Scenes from quarantine — Day 365:
In August of 2017, in a very hastily planned trip, we piled our family of five into the car and drove nearly a thousand miles into the very middle of the path of totality of a solar eclipse.
There, in a field miles away from anything we were plunged into darkness in the middle of the day and in just over one minute of our lives, found ourselves transformed forever.
I had planned and read and intellectually knew what a total solar eclipse was. A quirk of the moon’s orbit and its particular size and distance from the earth allow it to pass before the sun somewhat regularly and perfectly block the intense rays of light from what is literally the most blinding object in the sky. The mathematics are well-understood and reduce it down to no more than an especially large shadow. Armed with a complex assortment of cameras and lenses and filters and timers and smartphones, there was nothing, no logic, no reason, that could prepare me for the experience of a total solar eclipse. As they always have, words will fail me here.
While the sky dimmed subtly for a long while and with a heavy filter we could see the moon’s dark sphere slide over the sun, without the filter even the sliver of sun was too dazzlingly bright to register as anything different from the friendly yellow-white circle we are familiar with. It was a charming little field trip, a “neat” thing to do with the family. Everything was fine, until it very abruptly wasn’t. In seconds we were plunged into darkness, cold, and an eerie silence, as though life itself had been extinguished. Even together with my family, I had never felt more profoundly alone. An interminable heartbeat passed, and then another, and slowly, my eyes adjusted to this new world I stood in. The world was not pitch-black, but swathed in a glorious twilight all around. And when I turned my eyes to the dark sun, I was filled with an overwhelming sense of deep profundity. Blazing around the hole in the heavens was a breathtaking corona. The outer atmosphere of our sun, a white-hot plasma in its own right, reaches far into space like the unfurling new tendrils of a fern. Its shimmering beauty is impossible to see when the intensity of the rays coming from deep within our own home star blaze down upon us. The only time this delicate solar crown is visible to our eyes is during a total solar eclipse. And like jewels set into the crown, solar flares flung columns of fire and matter so hot it rewrote what we know about nature thousands of miles into space. We could, only just, see that too.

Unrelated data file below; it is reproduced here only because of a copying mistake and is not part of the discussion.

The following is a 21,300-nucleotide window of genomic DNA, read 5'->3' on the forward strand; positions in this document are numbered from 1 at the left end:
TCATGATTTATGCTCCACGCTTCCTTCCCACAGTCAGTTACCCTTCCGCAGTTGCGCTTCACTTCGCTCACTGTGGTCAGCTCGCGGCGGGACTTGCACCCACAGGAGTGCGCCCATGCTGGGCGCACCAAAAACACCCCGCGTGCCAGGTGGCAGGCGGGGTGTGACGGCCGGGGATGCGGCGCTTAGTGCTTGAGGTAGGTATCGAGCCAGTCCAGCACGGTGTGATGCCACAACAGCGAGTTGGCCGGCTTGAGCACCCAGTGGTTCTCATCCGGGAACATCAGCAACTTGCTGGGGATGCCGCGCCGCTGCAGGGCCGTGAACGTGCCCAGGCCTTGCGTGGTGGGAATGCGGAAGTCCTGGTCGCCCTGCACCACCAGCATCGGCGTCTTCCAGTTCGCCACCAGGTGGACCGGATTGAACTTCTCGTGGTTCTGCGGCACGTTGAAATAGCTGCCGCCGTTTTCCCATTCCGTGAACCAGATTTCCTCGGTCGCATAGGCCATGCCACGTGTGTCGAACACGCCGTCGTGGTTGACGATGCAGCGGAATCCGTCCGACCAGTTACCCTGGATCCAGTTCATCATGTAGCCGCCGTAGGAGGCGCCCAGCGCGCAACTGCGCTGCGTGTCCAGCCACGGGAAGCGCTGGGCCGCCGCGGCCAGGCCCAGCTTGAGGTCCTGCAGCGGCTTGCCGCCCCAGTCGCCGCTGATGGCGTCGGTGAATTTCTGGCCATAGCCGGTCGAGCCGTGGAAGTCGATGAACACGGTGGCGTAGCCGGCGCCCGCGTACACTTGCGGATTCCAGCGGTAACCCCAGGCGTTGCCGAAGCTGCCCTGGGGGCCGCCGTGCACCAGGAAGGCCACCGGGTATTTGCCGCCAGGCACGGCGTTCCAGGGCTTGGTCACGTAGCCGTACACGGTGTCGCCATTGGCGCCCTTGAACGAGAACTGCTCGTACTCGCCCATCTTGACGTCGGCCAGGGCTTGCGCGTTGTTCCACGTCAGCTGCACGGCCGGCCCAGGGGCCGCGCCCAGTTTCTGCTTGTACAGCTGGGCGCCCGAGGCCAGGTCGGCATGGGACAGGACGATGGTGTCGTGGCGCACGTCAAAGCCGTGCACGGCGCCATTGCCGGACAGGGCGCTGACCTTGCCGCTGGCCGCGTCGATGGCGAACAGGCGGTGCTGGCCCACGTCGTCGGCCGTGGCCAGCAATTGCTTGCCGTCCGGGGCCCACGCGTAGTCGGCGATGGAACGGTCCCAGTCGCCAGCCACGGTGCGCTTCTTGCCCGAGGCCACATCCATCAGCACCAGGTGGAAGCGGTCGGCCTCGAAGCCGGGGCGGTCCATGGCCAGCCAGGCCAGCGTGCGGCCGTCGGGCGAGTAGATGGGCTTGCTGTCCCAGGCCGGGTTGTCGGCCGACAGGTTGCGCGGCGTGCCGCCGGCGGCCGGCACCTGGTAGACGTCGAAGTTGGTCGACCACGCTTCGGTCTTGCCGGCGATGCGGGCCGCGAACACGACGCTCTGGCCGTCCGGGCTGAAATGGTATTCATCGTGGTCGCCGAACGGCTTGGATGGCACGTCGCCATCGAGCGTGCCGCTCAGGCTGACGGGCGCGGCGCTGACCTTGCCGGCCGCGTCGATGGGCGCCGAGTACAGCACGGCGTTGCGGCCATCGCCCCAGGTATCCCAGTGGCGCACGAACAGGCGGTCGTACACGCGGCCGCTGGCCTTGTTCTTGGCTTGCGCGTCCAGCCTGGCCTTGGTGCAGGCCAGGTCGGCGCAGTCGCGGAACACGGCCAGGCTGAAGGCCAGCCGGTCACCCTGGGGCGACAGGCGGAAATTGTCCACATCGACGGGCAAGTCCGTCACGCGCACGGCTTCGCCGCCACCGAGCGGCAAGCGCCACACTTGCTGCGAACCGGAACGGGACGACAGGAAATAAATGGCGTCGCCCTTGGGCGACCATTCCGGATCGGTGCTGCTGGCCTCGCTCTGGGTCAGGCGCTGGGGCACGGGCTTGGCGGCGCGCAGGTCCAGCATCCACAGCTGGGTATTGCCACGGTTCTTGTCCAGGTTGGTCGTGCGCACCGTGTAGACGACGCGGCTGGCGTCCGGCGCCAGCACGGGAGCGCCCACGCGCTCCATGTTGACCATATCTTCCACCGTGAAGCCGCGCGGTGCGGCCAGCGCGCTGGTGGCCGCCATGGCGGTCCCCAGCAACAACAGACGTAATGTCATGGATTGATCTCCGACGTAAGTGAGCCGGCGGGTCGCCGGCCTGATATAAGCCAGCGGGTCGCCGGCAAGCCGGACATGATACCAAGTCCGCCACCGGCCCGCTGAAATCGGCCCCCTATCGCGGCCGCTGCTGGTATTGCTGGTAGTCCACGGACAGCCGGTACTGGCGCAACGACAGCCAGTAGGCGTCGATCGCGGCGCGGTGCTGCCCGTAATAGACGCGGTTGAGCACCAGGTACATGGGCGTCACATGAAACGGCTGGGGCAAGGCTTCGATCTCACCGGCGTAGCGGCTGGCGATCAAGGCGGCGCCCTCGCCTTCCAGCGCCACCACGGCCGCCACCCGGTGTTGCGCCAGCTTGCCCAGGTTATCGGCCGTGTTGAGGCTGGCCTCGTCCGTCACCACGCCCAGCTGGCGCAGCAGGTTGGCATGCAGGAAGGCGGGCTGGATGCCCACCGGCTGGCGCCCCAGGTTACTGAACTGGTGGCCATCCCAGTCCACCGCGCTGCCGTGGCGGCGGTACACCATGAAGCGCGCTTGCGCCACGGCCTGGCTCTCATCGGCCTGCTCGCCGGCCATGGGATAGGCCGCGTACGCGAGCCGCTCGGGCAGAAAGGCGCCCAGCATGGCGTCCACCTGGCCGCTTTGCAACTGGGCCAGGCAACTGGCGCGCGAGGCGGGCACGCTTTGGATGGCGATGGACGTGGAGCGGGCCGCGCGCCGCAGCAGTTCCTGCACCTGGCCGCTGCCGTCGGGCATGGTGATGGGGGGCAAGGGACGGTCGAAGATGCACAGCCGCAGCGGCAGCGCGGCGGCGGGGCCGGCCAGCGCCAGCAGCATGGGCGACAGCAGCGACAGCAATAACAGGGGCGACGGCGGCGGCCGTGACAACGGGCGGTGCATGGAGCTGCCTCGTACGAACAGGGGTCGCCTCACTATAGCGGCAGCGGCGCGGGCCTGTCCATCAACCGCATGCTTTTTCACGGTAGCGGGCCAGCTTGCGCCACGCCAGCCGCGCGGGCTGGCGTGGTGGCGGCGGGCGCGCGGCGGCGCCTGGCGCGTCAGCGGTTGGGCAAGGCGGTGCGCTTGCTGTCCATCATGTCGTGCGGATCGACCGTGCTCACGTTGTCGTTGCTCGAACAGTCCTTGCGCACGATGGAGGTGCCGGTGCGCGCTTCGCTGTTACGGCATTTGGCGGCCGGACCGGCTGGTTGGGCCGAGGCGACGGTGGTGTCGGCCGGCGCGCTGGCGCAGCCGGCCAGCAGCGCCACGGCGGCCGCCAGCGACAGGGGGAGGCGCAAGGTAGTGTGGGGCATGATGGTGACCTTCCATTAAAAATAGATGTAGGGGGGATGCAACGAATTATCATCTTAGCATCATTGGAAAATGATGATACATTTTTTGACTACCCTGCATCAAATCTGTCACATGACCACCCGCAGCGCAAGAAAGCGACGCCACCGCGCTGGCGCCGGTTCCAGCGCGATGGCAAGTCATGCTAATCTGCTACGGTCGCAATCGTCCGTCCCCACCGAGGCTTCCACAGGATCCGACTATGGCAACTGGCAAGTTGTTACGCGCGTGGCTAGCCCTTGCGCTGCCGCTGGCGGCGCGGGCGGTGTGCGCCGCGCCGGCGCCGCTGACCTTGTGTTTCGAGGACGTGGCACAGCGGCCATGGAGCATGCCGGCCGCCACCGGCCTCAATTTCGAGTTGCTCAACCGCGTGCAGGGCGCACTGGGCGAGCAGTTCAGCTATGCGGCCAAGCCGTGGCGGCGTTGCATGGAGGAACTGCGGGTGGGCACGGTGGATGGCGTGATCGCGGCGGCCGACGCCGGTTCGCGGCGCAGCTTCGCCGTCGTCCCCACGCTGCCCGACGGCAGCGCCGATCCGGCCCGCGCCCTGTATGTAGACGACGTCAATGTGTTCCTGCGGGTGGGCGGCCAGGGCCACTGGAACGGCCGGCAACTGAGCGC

Enraptured, we stared at the sky as the moments flew past. My rational, unexcitable child, the one tasked with timing the event, cried out “Oh my god! It is so beautiful!” And then, just as soon as I fully accepted this dark world, and made peace with it being my reality forever, because nothing else seemed possible, a bright diamond flared along one edge and quickly became too bright to look at it. The moon rotated ever onward, unveiling the sun and suddenly it was over and we were drenched again with light.
I was left shaking, breathless, teary-eyed, at once emotionally and spiritually exhausted and yet aware with every fiber of my being that I had never felt so alive. It is a feeling I have experienced only a scant handful of times in my life and only ever once seen depicted anywhere else, in the animated movie The Prince of Egypt where Moses comes down from the mountain, overwhelmed by standing in the presence of God. On the ride home, we were all silent for a long while, except to agree that we felt that something deeply profound had happened, something we could not put into words, something for which all of our pictures were wholly inadequate. Kevin and I were incredibly grateful we had never seen a total eclipse before sharing this experience with our children, because we realized we could not imagine living with them and feeling so strongly THIS WAS A THING THAT HAPPENED and never being able to make them understand how or why a shadow flickering across the face of the earth transformed us.
When I returned home again, I found myself drawn to others who had also travelled to experience this singular moment. Though it has been less than a week since we had seen each other last, we would embrace and stare into each other’s eyes, and take comfort in the fact that together, we now KNEW what was unimaginable the last time we met. “Was it — ?” “Yes!” “Right?” and we would fall into a silence, just feeling together what was marked on our souls.